There are many types of health practitioners that care for patients with spinal conditions, and each has a slightly different role. Selection of the most appropriate type of health professional - or team of health professionals - largely depends on the patient's symptoms and the length of time the symptoms have been present.

The different types of health professionals who treat back pain tend to have varied training and interests. While it is common to start off with a primary care provider (a medical doctor, chiropractor, or doctor of osteopathic medicine), if the patient's back pain is resistant to initial treatment then the services of a spine specialist may be necessary.

See When to Seek Medical Care for Low Back Pain

There are three broad groups of health providers who treat back pain:

  1. Primary care providers are often the first port of call for patients when back pain strikes, and generally include:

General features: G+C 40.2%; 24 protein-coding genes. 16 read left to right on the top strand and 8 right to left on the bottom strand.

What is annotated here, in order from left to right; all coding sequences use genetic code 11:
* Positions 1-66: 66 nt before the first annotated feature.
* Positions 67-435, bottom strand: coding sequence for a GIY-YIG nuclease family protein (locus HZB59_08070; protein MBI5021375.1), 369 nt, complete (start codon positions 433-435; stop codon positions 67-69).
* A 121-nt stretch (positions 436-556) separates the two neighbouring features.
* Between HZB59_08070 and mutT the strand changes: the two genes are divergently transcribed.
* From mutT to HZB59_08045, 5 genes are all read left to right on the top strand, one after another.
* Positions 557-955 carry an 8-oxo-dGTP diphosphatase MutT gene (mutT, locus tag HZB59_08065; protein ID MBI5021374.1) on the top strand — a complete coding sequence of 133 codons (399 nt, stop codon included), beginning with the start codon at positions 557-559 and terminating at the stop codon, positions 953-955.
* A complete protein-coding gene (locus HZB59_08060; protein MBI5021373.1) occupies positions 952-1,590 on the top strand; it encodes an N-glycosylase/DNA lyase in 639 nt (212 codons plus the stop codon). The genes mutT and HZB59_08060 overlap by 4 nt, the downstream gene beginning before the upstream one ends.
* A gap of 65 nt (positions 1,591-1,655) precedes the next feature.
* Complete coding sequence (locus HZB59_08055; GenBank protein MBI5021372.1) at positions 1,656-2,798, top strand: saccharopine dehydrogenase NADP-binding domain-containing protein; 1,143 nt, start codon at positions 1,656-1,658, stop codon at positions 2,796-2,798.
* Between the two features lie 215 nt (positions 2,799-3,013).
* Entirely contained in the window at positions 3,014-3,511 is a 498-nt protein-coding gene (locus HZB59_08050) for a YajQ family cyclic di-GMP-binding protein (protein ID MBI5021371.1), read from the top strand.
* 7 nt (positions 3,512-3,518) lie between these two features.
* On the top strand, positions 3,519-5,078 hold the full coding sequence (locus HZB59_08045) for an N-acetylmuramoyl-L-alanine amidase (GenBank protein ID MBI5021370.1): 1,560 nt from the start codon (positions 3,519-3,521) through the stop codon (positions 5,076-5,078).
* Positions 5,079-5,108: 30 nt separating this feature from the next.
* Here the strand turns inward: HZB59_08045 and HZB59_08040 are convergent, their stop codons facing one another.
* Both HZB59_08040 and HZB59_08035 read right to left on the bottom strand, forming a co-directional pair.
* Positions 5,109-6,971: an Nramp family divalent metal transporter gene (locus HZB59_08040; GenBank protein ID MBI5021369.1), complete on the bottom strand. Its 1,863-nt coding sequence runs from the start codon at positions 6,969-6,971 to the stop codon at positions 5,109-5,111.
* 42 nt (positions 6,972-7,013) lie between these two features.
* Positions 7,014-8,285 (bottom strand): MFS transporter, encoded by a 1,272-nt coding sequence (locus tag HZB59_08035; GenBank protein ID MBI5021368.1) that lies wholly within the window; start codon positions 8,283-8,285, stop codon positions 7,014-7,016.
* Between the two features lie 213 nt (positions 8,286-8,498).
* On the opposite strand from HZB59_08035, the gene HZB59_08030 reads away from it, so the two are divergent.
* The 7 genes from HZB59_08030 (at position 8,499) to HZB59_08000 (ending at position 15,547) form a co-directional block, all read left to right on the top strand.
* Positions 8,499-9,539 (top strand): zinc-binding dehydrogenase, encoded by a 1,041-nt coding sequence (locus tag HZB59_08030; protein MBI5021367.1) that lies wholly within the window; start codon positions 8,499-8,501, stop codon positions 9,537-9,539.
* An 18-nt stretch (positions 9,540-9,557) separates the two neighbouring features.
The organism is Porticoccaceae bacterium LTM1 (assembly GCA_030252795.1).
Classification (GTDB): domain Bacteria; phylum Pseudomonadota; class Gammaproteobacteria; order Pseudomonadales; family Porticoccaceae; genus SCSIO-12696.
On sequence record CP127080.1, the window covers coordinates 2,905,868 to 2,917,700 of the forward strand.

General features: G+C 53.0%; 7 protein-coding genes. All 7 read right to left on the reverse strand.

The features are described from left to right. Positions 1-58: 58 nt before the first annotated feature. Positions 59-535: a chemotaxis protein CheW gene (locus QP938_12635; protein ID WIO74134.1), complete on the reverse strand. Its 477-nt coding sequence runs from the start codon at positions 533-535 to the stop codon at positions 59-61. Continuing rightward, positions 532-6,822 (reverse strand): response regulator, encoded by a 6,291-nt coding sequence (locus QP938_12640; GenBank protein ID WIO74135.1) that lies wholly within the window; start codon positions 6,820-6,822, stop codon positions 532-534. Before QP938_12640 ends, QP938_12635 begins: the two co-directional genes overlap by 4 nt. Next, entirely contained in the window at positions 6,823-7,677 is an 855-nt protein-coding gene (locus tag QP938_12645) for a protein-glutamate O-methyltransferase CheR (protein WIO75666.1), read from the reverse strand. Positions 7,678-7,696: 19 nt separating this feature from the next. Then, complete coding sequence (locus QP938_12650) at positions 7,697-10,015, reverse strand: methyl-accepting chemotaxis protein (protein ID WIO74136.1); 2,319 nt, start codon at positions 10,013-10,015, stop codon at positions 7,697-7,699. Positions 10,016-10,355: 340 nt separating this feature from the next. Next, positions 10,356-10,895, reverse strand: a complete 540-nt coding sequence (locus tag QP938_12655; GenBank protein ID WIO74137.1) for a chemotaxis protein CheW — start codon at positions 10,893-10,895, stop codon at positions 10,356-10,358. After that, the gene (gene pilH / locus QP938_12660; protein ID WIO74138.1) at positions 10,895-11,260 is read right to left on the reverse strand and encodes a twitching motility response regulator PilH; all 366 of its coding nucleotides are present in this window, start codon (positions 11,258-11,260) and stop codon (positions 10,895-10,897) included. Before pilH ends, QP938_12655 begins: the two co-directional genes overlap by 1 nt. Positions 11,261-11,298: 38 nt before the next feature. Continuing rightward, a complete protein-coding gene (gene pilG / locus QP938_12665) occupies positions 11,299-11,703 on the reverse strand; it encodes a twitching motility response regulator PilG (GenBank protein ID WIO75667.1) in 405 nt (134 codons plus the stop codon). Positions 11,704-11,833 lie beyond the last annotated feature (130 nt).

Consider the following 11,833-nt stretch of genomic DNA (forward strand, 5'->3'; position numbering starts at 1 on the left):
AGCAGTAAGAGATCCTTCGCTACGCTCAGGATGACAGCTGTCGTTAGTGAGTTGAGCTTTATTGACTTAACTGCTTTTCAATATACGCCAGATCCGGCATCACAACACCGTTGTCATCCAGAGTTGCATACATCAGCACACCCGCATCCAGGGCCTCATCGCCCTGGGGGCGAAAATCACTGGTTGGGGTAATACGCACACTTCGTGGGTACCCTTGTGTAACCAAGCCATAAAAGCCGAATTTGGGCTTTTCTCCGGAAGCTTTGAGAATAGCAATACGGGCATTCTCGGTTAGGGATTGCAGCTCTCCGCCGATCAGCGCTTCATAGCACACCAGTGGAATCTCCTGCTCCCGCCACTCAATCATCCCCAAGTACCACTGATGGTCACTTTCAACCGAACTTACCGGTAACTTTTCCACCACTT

• Primary care physicians (Family practice doctors, Internists, Obstetricians, Gynecologists, Pediatricians)
    • Chiropractors
    • Doctors of Osteopathic Medicine
  2. Spine specialists have a more specific area of expertise in certain diagnoses and/or treatments for back pain and spinal conditions, and generally include:
    • Surgeons
    • Physiatrists
    • Anesthesiologists
    • Neurologists
    • Rheumatologists
  3. Therapists have expertise in either physical or occupational rehabilitation for back pain or psychological help for chronic pain, and generally include:
    • Physical therapists
    • Occupational therapists
    • Clinical psychologists

Find an integrated clinic at the Spine-health Spine Center Directory.

Dr. Philip Shalen is a diagnostic radiologist and neuroradiologist with training in the Magnetic Resonance Imaging (MRI / MRA) of the head, spine, and peripheral nerves, and Computed Tomography (CT) of the head and spine.